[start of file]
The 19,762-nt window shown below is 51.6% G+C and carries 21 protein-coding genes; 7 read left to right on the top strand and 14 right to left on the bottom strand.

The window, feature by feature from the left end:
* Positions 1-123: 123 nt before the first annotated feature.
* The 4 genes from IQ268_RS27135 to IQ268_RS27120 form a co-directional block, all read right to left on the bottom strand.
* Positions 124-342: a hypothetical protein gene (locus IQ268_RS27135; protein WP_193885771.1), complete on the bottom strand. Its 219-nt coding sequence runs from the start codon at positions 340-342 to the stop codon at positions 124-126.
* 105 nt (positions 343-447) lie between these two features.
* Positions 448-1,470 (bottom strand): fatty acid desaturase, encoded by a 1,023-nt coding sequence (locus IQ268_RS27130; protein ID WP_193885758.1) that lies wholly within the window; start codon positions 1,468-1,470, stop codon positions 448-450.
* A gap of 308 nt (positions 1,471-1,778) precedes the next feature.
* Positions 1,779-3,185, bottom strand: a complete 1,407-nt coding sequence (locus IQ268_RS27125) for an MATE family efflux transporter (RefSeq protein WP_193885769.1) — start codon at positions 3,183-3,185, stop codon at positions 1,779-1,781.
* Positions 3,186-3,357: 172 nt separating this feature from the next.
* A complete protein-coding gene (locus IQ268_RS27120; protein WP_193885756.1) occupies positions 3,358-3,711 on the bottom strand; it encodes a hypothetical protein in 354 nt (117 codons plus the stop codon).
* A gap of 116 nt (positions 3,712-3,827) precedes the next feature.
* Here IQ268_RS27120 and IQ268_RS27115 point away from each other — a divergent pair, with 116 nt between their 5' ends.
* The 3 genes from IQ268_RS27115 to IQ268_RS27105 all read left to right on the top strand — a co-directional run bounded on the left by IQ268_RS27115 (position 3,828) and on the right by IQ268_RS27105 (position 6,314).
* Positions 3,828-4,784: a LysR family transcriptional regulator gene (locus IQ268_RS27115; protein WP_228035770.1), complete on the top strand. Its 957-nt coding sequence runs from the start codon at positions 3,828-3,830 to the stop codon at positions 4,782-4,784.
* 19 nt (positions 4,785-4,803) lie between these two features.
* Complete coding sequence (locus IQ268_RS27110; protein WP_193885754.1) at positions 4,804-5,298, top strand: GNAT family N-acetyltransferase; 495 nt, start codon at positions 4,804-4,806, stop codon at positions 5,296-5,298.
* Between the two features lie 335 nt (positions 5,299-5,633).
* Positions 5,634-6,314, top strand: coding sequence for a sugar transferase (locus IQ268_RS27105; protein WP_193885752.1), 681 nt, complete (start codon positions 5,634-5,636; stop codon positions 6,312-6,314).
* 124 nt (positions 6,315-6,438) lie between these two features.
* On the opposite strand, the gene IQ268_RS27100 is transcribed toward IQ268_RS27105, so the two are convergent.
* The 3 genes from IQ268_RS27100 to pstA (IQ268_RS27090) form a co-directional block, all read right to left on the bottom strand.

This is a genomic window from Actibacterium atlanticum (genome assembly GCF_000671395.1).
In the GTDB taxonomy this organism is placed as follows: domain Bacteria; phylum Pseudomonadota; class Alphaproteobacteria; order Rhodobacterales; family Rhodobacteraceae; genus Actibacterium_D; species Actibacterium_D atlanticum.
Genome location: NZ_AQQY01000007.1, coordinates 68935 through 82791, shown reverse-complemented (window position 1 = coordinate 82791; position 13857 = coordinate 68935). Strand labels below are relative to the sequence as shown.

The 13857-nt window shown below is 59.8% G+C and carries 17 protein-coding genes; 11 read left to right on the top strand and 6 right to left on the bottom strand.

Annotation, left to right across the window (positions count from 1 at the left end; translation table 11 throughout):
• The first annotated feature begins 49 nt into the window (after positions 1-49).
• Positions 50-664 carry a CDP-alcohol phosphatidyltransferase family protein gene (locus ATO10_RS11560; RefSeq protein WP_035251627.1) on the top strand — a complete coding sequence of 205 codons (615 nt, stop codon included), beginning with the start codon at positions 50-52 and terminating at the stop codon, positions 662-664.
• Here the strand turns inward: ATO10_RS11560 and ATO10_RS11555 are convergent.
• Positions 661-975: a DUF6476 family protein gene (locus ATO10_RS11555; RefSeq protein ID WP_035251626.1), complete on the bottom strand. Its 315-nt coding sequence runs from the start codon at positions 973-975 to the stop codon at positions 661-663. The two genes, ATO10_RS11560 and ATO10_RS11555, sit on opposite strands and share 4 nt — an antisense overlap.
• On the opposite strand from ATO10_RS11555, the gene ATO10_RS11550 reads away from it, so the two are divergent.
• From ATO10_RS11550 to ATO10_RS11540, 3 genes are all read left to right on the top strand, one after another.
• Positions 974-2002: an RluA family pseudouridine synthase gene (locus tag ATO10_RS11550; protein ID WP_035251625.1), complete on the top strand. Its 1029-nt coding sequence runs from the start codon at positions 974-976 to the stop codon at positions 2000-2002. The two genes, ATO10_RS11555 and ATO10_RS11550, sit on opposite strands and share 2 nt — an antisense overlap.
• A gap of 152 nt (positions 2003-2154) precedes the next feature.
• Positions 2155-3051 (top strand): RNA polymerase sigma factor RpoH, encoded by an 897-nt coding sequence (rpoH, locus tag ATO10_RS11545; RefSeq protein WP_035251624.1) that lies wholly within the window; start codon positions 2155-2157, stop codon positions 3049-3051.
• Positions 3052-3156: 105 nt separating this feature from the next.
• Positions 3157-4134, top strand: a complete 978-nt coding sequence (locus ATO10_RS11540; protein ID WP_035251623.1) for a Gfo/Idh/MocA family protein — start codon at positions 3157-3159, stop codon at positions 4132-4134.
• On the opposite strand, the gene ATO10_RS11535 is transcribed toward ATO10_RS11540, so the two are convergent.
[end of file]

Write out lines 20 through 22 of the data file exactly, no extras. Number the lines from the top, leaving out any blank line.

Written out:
* 124 nt (positions 6,315-6,438) lie between these two features.
* On the opposite strand, the gene IQ268_RS27100 is transcribed toward IQ268_RS27105, so the two are convergent.
* The 3 genes from IQ268_RS27100 to pstA (IQ268_RS27090) form a co-directional block, all read right to left on the bottom strand.